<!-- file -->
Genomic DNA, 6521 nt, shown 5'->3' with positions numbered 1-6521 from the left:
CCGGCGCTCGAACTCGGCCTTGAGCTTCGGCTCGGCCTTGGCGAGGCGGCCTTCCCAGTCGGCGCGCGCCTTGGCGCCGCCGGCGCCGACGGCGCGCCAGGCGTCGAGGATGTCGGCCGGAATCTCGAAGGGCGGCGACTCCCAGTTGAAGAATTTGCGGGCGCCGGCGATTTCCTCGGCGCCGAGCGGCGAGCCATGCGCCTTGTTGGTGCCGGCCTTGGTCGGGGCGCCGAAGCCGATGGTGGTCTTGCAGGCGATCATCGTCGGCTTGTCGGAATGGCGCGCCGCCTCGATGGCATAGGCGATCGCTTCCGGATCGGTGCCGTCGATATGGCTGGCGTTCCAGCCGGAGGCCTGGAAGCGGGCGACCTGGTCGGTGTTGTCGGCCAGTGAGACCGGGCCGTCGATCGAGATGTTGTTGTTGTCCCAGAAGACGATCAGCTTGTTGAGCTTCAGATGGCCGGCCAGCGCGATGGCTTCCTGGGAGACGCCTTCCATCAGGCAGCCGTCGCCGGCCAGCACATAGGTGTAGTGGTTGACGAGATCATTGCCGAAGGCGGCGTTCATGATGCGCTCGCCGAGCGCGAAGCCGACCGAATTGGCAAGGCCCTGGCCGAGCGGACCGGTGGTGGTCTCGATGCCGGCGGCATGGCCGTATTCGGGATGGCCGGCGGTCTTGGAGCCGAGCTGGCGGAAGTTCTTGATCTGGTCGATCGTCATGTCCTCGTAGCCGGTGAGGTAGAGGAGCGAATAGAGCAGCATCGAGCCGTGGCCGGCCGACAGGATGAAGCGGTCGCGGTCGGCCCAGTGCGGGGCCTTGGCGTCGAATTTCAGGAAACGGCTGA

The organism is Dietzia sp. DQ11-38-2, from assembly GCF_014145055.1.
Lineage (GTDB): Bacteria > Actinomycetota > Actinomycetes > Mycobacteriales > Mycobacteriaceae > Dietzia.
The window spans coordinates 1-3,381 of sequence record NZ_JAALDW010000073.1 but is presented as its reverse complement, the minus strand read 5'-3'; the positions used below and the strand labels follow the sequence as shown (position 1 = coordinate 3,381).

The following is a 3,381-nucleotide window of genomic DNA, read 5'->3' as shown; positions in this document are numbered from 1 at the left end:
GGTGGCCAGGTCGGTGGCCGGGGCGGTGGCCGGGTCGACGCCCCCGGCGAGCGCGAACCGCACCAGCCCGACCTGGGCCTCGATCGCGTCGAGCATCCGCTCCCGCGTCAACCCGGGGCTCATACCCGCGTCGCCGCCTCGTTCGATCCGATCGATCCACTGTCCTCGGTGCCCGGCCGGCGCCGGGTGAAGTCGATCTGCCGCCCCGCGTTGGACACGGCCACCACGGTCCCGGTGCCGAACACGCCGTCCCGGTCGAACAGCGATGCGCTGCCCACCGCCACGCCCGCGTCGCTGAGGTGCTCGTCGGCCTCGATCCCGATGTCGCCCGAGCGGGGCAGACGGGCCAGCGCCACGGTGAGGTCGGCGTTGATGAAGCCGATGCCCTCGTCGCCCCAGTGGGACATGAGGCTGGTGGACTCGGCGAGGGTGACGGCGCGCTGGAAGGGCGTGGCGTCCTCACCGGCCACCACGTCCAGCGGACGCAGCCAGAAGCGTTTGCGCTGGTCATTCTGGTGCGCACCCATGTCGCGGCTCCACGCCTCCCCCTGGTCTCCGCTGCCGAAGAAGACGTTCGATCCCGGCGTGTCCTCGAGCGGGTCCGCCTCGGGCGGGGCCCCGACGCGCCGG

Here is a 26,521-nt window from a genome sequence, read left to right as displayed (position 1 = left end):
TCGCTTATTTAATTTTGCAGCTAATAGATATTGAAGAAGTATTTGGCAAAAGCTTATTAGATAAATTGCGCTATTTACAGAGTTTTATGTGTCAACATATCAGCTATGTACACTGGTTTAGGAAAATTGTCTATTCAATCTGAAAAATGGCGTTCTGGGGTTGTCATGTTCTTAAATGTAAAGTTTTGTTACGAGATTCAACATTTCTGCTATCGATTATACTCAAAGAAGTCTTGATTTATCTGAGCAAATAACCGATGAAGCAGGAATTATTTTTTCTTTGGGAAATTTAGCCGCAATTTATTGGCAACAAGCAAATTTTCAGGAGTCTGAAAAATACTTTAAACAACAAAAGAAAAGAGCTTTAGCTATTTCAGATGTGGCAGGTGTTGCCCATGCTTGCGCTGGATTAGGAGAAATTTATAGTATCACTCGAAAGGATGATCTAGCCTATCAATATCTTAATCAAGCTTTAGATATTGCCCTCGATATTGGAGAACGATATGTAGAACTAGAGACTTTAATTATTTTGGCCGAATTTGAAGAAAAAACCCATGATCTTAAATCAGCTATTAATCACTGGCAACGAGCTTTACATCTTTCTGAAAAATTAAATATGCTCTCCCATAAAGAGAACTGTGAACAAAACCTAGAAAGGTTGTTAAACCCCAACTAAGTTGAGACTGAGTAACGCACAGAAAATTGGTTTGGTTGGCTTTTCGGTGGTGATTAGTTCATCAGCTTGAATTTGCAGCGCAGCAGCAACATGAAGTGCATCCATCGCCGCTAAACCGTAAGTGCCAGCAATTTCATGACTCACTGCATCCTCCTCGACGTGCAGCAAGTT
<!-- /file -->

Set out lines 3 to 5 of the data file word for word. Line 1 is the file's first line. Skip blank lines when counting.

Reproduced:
The organism is Dietzia sp. DQ11-38-2, from assembly GCF_014145055.1.
Lineage (GTDB): Bacteria > Actinomycetota > Actinomycetes > Mycobacteriales > Mycobacteriaceae > Dietzia.
The window spans coordinates 1-3,381 of sequence record NZ_JAALDW010000073.1 but is presented as its reverse complement, the minus strand read 5'-3'; the positions used below and the strand labels follow the sequence as shown (position 1 = coordinate 3,381).